- Disclose any material connection between the endorser and the advertiser that might affect the weight or credibility of the endorsement.
Statements made by bloggers and others who post reviews are also governed by the FTC’s guidelines and you may be held liable for false or unsubstantiated statements they make if you requested that they try the product or service and write a review, or if you provide them with a gift, prize or any other material benefit and they fail to disclose it. You may also be held liable if your employees, agents or sales affiliates write positive reviews of your products and services without disclose their relationship to you. The FTC recommends that you provide guidance and training for your bloggers, and that you monitor bloggers being paid to promote your products. And make no mistake—the agency really means it. Fines and sanctions can be significant and the FTC is paying close attention to endorsements.
What else might be considered an endorsement? The “likes” you represent you have on your company’s Facebook page may be considered general endorsements as well, and if you run promotions that require people to “like” your company to participate, so-called “like-gated” promotions, you not only have to make sure that you disclose the material terms and conditions of the promotion before consumers hit the “like” button, but that your “likes” properly convey they endorsements they suggest. In other words, that the people who “liked” your Facebook page received the benefit of the advertised promotion.
The new frontier: online and mobile marketing
Technology-enabled advertising, whether you are using your own platform or others, not only must comply with laws and regulations that apply to traditional advertising, but must also meet additional requirements, perhaps several different sets, depending on the form of advertising. Here are additional considerations:
Email and CAN-SPAM: The CAN-SPAM Act applies to all commercial email of which the primary purpose is advertisement or promotion of a commercial product or service, including email that promotes content on commercial websites. The law applies regardless of the number of people to whom you are sending the message and whether you already have a business relationship with them, and does not exclude business-to-business e-mail. If you e-mail customers and potential customers, you must comply with requirements regarding content, labeling and opt-out.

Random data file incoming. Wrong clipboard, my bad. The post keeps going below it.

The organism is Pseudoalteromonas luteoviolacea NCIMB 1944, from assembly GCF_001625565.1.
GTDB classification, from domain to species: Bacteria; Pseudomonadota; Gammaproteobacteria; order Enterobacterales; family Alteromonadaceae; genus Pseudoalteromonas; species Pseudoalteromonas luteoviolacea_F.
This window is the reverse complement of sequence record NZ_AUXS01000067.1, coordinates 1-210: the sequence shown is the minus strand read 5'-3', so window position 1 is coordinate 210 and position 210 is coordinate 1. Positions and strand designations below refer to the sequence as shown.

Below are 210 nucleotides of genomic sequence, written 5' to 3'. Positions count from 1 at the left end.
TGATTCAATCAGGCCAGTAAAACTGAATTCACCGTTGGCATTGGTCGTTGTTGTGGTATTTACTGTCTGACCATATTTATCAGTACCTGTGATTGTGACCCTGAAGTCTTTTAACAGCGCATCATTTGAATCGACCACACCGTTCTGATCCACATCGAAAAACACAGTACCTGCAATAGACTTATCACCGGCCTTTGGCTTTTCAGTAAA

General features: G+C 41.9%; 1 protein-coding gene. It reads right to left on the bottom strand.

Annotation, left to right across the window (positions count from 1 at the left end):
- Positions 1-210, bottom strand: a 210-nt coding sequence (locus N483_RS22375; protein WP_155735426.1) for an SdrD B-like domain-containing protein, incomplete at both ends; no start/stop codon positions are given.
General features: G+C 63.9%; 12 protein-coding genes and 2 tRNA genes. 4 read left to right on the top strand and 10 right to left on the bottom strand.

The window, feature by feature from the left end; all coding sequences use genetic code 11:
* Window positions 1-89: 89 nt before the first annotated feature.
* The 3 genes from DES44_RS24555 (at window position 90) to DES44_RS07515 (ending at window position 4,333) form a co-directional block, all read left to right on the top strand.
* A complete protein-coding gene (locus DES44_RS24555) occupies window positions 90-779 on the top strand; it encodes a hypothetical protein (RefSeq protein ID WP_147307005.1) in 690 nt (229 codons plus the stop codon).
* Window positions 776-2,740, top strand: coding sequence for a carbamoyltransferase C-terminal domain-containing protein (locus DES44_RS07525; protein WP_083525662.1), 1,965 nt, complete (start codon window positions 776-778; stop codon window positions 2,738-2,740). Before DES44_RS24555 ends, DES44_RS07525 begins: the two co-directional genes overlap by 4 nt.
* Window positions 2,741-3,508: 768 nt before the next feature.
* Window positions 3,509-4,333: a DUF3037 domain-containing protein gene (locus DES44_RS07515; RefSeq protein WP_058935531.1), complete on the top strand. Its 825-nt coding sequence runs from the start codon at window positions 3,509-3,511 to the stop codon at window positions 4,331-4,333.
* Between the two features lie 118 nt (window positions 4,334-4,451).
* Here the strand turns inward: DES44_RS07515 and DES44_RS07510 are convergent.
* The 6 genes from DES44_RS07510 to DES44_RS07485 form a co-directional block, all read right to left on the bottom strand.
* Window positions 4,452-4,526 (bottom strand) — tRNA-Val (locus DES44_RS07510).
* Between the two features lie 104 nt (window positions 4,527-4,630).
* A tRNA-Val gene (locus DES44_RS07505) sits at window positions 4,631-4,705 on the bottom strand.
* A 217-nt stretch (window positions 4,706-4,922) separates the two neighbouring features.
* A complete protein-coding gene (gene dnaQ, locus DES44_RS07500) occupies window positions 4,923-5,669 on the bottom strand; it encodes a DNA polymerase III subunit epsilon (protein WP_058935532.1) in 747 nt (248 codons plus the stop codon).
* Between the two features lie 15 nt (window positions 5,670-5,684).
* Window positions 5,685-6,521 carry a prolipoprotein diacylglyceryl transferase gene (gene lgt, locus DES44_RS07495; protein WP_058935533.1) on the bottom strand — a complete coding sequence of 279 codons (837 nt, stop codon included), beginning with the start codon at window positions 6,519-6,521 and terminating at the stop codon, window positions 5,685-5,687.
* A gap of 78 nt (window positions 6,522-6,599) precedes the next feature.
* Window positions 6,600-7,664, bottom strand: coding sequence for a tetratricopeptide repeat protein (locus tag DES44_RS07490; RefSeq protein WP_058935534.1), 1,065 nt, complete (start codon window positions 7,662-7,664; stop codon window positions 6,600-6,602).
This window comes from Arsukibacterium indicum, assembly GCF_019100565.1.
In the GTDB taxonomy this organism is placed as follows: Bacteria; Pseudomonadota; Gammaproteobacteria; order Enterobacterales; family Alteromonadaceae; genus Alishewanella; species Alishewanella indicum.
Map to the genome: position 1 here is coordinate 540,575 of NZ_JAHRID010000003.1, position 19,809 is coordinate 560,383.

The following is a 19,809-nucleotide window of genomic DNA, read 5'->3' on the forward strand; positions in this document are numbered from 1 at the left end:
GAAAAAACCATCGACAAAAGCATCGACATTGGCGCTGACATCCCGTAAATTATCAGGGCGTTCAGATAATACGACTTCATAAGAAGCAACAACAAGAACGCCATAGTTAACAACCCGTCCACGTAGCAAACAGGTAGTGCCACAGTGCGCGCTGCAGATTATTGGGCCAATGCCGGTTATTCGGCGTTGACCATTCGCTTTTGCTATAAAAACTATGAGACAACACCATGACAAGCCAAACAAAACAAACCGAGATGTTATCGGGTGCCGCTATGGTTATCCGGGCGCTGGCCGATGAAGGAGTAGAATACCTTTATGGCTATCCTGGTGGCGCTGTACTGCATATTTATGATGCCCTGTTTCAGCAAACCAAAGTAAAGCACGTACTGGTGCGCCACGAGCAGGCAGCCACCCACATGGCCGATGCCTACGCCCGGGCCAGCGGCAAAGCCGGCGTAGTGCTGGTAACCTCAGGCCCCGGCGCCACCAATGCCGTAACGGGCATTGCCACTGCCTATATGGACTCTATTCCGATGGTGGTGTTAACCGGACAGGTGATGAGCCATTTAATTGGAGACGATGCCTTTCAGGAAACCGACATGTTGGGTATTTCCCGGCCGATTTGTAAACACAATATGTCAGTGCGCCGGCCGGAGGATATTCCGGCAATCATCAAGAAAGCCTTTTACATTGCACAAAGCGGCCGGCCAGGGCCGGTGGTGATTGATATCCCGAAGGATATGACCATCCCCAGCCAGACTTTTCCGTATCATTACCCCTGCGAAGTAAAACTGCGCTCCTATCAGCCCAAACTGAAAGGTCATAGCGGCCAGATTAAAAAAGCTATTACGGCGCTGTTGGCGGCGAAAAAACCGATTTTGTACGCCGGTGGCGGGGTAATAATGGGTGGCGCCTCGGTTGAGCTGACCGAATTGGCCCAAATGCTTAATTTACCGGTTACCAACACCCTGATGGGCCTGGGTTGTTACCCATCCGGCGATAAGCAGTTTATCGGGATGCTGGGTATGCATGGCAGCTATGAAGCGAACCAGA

Mobile marketing: If you engage in mobile marking—sending text messages and using mobile devices and platforms to advertise to customers and potential customers—then you must understand and comply with federal and state telemarketing and email laws. For example, the Telephone Consumer Protection Act requires express consent from mobile device owners before you send promotional text messages and CAN-SPAN may also apply in the mobile space. At a minimum some elements you want to include in your messages are identifying them as advertising and providing notice of the right to opt-out and the mechanisms for doing so. In addition, many wireless carriers have their own policies with which you must comply.
Social media advertising: When you use social media platforms to advertise, you must also comply with a number of other requirements, not the least of which are the platforms’ own policies. In addition to dictating how you can use the site to advertise, limiting or prohibiting certain activities for commercial purposes, social media and other technology-enhanced platforms’ privacy policies may limit how you collect, use and share personal information. These sites and platforms may have multiple policies and guidelines and they can change frequently.
Advertising can have huge payoffs but it can also be extremely costly if done wrong. Make sure your advertising is both good and legal.
Eric Pritchard is a partner in Kleinbard Bell & Brecker LLP, Philadelphia, a commercial law firm with a national practice in the electronic security and life safety industries. This column does not constitute legal advice; contact an attorney with specific questions.